Julia Peristerakis Sociology Alumni
Briefly, tell us about your job. What do you find most rewarding? What are your greatest challenges within this profession?
I am a researcher/curator at the Canadian Museum for Human Rights. I conduct in-depth human rights research to inform the content development of museum exhibitions. It is very rewarding to see my research come to life through exhibits and to see visitors reacting and understanding human rights issues. There are many challenges involved in displaying and telling human rights stories, including working with communities that have been subjected to major rights violations. A large part of my work is to critically evaluate these considerations.
What experiences and activities helped you to map out your career pathway?
While studying the University of Manitoba, I had the opportunity to present at an international workshop on Indigenous rights in North America and meet other academics working in the same area. This really helped me to connect with the people who were working in the areas in which I wanted to work. I also had the opportunity to work as a research assistant during both my undergraduate degree and during my graduate program. This provided me with the skills and experience for my research assistant position at the Canadian Museum for Human Rights.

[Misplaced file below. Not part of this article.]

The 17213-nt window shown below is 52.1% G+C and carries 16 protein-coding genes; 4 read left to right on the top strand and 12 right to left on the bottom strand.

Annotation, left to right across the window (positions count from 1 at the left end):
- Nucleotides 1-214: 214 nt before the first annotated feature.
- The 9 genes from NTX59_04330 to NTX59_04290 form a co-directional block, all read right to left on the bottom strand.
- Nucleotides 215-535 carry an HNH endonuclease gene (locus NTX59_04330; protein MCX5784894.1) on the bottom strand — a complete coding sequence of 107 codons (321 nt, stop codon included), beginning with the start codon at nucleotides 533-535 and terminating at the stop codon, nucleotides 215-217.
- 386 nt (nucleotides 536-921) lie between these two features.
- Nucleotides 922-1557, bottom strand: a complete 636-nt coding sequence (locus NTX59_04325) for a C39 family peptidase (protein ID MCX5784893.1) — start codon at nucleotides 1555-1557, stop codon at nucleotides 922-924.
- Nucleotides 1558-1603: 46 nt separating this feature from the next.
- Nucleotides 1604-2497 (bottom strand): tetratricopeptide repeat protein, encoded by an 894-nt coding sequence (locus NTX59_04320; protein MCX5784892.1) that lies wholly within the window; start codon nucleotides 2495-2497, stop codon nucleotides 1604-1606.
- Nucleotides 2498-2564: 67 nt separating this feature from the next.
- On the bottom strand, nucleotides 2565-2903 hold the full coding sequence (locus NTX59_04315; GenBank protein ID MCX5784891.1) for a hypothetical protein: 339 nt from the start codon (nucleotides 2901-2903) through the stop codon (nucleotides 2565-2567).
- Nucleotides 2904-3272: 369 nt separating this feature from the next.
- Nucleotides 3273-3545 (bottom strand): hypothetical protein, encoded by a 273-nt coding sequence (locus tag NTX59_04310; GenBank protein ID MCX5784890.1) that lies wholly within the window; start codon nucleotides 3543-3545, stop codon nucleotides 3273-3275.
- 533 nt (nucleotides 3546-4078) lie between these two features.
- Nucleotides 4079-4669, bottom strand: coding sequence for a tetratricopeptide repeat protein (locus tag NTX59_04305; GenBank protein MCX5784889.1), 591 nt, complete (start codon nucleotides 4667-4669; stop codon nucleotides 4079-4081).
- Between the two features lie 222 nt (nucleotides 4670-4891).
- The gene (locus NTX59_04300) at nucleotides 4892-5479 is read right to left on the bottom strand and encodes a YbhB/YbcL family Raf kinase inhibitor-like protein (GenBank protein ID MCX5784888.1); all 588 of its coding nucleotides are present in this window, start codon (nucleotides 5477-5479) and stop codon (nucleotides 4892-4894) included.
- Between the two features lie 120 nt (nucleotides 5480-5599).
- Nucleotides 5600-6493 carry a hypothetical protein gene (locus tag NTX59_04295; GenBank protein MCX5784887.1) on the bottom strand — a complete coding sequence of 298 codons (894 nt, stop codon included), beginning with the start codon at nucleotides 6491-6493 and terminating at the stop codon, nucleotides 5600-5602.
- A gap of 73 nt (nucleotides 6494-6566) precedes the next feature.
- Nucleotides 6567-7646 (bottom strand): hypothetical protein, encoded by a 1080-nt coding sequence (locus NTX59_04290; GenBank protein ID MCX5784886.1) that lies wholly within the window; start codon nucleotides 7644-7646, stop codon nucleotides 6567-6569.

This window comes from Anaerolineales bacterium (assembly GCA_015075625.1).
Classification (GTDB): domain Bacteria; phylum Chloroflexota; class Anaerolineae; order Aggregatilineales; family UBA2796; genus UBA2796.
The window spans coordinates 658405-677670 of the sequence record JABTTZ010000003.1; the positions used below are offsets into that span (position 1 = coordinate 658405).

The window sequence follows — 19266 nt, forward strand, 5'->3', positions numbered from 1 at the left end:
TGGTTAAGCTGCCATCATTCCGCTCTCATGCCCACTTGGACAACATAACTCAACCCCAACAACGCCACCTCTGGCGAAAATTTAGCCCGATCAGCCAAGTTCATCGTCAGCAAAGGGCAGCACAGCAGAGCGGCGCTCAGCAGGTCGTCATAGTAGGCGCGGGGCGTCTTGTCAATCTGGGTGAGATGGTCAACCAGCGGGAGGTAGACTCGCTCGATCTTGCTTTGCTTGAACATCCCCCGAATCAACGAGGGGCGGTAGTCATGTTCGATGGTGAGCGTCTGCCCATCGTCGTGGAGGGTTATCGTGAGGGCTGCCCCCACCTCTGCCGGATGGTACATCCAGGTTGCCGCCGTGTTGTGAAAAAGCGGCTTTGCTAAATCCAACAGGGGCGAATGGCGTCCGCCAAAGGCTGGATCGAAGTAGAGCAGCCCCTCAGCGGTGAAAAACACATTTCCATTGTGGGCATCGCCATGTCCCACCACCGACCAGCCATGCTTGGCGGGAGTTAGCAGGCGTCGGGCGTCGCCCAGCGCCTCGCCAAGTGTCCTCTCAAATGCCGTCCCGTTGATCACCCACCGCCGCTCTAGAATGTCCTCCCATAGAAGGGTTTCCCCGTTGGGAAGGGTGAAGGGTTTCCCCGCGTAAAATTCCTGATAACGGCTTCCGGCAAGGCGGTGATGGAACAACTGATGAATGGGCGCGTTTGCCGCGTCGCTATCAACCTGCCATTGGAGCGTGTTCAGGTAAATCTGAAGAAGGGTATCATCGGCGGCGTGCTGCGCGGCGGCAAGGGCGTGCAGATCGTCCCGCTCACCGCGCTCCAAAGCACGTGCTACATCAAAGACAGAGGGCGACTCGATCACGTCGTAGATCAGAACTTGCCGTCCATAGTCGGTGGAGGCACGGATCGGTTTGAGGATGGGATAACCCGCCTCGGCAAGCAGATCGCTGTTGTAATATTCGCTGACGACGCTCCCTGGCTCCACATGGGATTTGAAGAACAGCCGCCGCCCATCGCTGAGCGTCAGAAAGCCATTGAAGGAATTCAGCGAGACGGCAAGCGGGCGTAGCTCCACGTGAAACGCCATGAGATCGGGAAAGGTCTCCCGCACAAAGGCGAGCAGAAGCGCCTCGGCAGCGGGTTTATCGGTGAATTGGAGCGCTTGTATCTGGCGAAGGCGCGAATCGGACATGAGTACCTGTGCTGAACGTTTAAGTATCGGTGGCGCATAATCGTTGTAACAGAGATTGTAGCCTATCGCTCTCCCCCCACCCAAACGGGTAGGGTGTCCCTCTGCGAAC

As a student, did you see yourself in your current career? What stayed the same and/or changed?
I have always enjoyed doing research and was drawn to human rights and social justice issues, but I never imagined that it would lead to a position in a museum. Research and community engagement is what I wanted to do in my career, however now I am able to publish and present my research and use it to create unique museum exhibitions.
What advice do you have for students who are interested in pursuing a degree in sociology?
Sociology is such a broad discipline that can be applicable in so many careers. Critical thinking and research skills are very transferable; I was surprised to discover how useful theses skills have been for different types of jobs and how they help me to understand social issues.
What job search advice do you have for students and recent graduates?
Winnipeg is a small city and therefore has great opportunities for networking. If you find someone working in the field you would like to be in, ask them out for a coffee and find out how they got there. Don’t feel limited in what you can do and be open to using your skills in an unconventional way. Seize opportunities while you’re in school to work on special research projects or attend and present at conferences.
Tell us a fun fact about your career path.
I wrote my entire thesis while working full time as a research assistant at the Canadian Museum for Human Rights and while this was a particular challenge, it demonstrates the need to be adaptable and willingness to be open to opportunity when it knocks!